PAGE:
Recency effect is a psychological phenomenon and cognitive bias that is often used in sales and marketing to influence the customer decision making process.
Recency effect is part of ‘serial position effect’. This phenomenon links the position of information in a sequence to the likelihood of an individual recalling that information.
In this blog post we’ll explain recency effect, serial position effect and some other similar phenomena. We’ll then explore some ways you can use them to your advantage when selling to customers and setting up promotions.
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Recency effect states that individuals tend to remember more recently presented information better than older information.
For example, a person presented with a list of 10 different objects is more likely to remember objects towards the end of the list.
Recency effect applies to a number of different types of information, like talking points and ideas, not just objects.
A classic example of the recency effect in action can be seen among jurors. Studies have shown that information presented later in trial has a higher likelihood of swaying the verdict given by a jury.
Primacy effect is actually part of a wider psychological phenomenon called serial position effect.
Serial position effect can be summed up nicely using a simple graph, as seen below:
This graph shows the correlation between word order in a list and the likelihood of those words being recalled from memory. It also applies more generally to the position of an item in a list.
On one side of the spectrum you have recency effect. As seen on the graph, the later in a list a word appears, the more likely people are to recall it.
On the other side you have primacy effect, a similar but opposite phenomenon to recency effect. It turns out the likelihood of people recalling words near the start of a list is higher too.
The probability of recalling information is lowest in the middle of a sequence.
Interestingly, primacy effect tends to be stronger when dealing with written information, while recency effect is stronger with audible information.
This has important implications for businesses looking to utilize these two phenomena, which we’ll get to a bit later.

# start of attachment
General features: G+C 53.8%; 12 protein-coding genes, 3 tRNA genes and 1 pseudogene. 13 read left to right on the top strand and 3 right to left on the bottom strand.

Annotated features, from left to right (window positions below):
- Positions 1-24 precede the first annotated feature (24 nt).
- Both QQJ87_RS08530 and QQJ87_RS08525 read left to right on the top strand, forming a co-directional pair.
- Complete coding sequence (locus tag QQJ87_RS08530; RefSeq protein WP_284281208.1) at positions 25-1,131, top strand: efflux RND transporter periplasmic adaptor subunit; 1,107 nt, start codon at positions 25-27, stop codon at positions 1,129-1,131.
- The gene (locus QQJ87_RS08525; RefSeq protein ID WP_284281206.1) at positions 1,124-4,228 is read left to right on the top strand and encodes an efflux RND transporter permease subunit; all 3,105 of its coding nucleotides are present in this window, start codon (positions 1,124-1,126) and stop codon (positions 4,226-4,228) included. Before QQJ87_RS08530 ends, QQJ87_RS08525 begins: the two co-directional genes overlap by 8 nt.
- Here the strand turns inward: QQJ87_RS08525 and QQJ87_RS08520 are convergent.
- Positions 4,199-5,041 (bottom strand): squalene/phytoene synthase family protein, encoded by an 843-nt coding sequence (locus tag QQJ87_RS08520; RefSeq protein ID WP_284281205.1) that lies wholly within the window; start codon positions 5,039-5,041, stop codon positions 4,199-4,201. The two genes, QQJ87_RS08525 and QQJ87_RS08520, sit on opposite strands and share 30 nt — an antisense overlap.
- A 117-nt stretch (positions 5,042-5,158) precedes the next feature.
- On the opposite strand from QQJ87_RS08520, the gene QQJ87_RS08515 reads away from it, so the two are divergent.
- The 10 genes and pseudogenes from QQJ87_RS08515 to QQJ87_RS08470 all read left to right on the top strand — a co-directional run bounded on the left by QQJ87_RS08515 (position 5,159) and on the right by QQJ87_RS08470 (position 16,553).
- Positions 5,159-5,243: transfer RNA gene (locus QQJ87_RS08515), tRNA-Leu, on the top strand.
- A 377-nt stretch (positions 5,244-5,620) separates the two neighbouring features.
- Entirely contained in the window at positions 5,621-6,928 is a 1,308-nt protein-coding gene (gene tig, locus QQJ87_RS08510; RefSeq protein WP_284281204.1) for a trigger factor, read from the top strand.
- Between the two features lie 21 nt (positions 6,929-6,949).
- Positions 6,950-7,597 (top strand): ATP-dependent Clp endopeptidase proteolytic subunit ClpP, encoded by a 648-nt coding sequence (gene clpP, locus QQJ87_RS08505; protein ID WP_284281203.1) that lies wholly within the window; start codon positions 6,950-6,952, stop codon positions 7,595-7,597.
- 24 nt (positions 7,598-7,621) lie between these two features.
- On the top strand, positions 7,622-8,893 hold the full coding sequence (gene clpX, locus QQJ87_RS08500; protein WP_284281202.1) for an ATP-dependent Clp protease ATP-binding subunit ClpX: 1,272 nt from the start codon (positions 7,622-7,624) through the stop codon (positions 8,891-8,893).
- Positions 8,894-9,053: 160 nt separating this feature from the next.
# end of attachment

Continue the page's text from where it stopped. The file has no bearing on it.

There are a few potential explanations for recency effect, primacy effect and serial position effect in general.
The most likely explanation is simply the way our short-term and long-term memory works.
More recent information is stored in and recalled from our working memory (short-term store). Our short-term memory can’t hold as much information, but it’s more readily accessible over a short period of time. Meanwhile, older information has to be recalled from our long-term memory. The gap between the two is where our recollection abilities falter.
Cognitive biases like primacy and recency effect are frequently used to aid sales and marketing efforts by influencing consumer behavior.
Another good example of a commonly used cognitive bias is foot in the door technique. It plays on people’s natural tendency to agree to certain types of requests (a large request if it’s preceded by a small request). You can read more about foot in the door technique in our blog post here.
There are a number of different ways you can use primacy effect and recency effect to aid your sales efforts. You can also use them to increase the effectiveness of your promotions. Here are some examples:
Because primacy effect is strongest when dealing with written information, it’s good to keep it in mind when outlining product features.
Chances are you know what the most attractive features are for any product you sell. If so, make sure you put them features at the top of the list.